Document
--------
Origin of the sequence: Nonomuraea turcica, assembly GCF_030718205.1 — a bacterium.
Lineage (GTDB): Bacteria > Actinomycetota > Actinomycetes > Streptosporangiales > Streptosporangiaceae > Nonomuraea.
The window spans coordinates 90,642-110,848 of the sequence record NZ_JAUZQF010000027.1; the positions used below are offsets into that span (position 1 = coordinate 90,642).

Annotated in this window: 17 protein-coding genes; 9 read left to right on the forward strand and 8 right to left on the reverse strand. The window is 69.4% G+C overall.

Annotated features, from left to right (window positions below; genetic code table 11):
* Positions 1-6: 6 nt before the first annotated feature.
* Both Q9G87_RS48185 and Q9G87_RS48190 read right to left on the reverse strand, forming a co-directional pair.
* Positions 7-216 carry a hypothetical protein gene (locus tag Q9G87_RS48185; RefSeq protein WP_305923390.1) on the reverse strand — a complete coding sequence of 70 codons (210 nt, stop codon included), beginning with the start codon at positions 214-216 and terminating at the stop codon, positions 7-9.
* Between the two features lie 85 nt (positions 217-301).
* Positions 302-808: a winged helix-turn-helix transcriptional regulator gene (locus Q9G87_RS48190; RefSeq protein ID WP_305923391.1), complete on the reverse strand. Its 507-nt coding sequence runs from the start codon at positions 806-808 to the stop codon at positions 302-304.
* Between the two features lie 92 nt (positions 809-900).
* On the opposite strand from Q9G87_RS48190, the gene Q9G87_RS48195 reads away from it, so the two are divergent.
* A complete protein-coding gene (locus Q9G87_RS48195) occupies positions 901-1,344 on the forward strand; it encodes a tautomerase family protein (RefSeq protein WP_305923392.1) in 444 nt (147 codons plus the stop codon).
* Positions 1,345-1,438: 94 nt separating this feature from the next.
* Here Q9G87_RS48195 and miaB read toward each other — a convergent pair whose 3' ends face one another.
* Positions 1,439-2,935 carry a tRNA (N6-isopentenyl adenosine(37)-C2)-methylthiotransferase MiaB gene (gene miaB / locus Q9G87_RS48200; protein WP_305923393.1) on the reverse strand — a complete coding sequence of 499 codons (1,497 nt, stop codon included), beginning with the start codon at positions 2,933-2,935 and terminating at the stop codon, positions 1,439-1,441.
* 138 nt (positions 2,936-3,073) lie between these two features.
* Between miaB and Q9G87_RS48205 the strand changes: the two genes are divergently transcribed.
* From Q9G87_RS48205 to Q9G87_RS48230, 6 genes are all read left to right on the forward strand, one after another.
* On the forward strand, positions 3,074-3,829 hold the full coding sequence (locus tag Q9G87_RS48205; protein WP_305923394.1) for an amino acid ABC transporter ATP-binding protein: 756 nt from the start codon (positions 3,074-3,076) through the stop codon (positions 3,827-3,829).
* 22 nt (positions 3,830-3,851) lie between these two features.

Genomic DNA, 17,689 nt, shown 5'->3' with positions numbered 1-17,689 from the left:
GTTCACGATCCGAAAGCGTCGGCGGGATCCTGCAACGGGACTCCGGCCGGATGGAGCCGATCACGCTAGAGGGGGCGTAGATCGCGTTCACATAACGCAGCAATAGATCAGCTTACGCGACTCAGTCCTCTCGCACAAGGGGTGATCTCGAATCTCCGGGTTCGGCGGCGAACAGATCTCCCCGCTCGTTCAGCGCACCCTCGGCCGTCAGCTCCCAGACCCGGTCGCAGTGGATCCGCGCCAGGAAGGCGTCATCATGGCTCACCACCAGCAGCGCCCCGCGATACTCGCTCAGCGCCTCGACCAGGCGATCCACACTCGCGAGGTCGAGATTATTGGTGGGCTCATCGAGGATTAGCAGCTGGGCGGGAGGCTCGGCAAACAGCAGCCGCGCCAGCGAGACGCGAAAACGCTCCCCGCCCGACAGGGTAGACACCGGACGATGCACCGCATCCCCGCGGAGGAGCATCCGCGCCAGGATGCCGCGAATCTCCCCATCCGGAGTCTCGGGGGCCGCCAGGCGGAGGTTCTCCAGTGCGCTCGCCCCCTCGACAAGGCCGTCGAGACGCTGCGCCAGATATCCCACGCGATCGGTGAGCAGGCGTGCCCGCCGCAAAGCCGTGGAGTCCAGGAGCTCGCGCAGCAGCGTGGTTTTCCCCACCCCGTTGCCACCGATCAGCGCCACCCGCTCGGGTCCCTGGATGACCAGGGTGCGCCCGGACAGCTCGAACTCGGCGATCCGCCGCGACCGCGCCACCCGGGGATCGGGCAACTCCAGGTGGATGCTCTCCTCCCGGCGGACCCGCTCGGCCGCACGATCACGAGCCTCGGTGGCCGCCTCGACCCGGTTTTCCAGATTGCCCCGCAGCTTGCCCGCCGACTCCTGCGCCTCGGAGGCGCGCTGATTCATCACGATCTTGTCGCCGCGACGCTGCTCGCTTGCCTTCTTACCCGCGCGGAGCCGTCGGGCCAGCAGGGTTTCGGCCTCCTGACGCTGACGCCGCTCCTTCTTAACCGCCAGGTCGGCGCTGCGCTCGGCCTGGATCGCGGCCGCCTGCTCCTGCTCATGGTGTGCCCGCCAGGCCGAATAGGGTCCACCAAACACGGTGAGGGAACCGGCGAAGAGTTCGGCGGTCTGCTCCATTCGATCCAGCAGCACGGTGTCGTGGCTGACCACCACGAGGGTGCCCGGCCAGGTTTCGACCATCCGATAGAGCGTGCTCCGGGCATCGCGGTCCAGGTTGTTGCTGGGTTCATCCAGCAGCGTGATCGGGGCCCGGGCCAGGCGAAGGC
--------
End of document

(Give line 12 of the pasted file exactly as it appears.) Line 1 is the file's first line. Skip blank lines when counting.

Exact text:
* On the opposite strand from Q9G87_RS48190, the gene Q9G87_RS48195 reads away from it, so the two are divergent.